Lessons in character development: parental influences
Our parents give us our first view of the world. We incorporate their lessons into our lives and, sometimes, we spend the rest of our lives trying to unlearn these beliefs and developing our own worldview.
The other day, I was wondering what the characters in my work-in-progress have learned from their parents about love.
Growing up, I learned some very specific things about love:
I learned that love is conditional—you have to be a “good girl” to deserve to be loved; that love can be purchased by giving people gifts; that money equals love; that you stay with your spouse no matter what—even if they are killing your spirit; and that love has no room for anything less then “perfection.”
WHOA. What a bunch of baggage to grow up with!
The list above is both horrible and perfect. Perfect in that it gave me the opportunity to grow and learn the “truth” about love. Perfect in that it can help me craft believable characters—characters who aren’t perfect and who, perhaps, have some pretty screwed up ideas about love.
So—what did your characters grow up believing? Below are a few questions you might ask them to learn what motivates them:
* What did they learn from their parents or grandparents or other family members about love?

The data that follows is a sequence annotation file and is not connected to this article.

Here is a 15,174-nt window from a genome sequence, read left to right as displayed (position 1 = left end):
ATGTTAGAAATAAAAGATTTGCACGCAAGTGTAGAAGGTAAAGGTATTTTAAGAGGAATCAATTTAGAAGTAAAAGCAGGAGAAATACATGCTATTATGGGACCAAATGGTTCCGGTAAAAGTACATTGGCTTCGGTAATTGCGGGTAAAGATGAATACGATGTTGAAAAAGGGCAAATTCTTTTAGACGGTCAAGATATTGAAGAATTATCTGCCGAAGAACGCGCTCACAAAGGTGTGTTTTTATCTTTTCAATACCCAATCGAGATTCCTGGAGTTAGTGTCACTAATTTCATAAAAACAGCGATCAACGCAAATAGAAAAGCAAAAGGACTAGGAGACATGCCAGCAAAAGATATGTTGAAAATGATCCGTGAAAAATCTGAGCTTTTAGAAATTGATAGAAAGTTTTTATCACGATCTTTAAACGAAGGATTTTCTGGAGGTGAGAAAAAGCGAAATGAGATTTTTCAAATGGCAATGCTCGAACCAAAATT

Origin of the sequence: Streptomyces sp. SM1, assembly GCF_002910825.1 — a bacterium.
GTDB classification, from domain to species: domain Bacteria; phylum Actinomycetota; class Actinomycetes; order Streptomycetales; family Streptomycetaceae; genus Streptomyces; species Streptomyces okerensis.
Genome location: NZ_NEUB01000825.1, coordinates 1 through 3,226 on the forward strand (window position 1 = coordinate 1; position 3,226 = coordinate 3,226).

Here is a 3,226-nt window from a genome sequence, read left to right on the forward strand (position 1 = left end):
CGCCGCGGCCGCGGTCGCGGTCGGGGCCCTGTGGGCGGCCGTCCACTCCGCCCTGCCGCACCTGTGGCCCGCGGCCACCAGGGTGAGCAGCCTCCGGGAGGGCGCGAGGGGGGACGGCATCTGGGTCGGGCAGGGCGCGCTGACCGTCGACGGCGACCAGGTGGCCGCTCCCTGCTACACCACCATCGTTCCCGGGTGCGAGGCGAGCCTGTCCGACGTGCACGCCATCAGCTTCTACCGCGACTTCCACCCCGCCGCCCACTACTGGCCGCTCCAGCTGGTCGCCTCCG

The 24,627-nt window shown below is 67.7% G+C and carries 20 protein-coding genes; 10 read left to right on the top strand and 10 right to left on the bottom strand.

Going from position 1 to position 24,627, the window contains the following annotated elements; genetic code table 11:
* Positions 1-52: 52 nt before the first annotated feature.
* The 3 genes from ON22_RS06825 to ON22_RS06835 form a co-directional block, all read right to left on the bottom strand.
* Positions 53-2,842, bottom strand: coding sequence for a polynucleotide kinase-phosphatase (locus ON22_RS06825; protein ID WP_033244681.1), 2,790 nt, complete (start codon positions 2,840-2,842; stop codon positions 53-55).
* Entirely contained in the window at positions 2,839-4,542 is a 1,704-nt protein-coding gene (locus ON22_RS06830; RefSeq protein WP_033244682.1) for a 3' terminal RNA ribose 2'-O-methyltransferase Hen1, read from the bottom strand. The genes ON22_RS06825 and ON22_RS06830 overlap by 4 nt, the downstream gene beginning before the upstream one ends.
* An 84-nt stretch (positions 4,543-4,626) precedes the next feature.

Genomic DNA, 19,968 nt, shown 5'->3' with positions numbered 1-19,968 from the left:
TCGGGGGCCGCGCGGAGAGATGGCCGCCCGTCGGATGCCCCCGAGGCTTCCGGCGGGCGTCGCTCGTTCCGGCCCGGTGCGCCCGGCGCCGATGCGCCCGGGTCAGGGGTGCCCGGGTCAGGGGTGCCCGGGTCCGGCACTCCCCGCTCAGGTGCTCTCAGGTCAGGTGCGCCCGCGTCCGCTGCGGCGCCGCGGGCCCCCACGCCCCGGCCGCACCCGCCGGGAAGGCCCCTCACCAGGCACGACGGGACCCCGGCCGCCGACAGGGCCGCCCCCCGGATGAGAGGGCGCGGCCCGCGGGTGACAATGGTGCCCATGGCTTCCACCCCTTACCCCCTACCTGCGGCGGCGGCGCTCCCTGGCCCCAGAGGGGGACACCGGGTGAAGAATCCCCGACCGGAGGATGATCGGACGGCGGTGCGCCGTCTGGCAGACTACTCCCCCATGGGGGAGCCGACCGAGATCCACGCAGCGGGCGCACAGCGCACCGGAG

* Did they learn any conflicting messages about love?
*Are they aware of how their upbringing influences them today? If not, can they gain awareness as part of their character arc?
*Have they changed any of their beliefs about love?
*What other beliefs about love have they developed on their own, as an adult, say?
*What beliefs about love are they passing on to others in their life?
Another great exercise is to make a list of your main characters and then ask each character, “What did you learn from watching your parents?”
Here are a few answers to the above question from my work-in-progress:
C.B.: Love isn’t forever. Love can leave you in a heartbeat. She has her barriers up because she’s afraid to be “left” again.
N.W.: Love is all about respect and trust and taking care of one another. His barriers are down but he tries too hard to gain love and show love.
K.W.: Love isn’t real. Love is an illusion. There is no such thing as unconditional love. He’s angry and stuck (literally) in another world. He’s frustrated and will do anything to be set free. This makes him dangerous.
J.D.: Love is sad, angry, vengeful. Love makes you crazy. He’ll do anything, even kill, for the love of his mother.
Can you see how each character might then treat others based on their beliefs around love?
What beliefs do your characters have?
Of course, you can do this exercise for any value or theme that you want to explore in your story. The trick is to really see the world from your character’s eyes.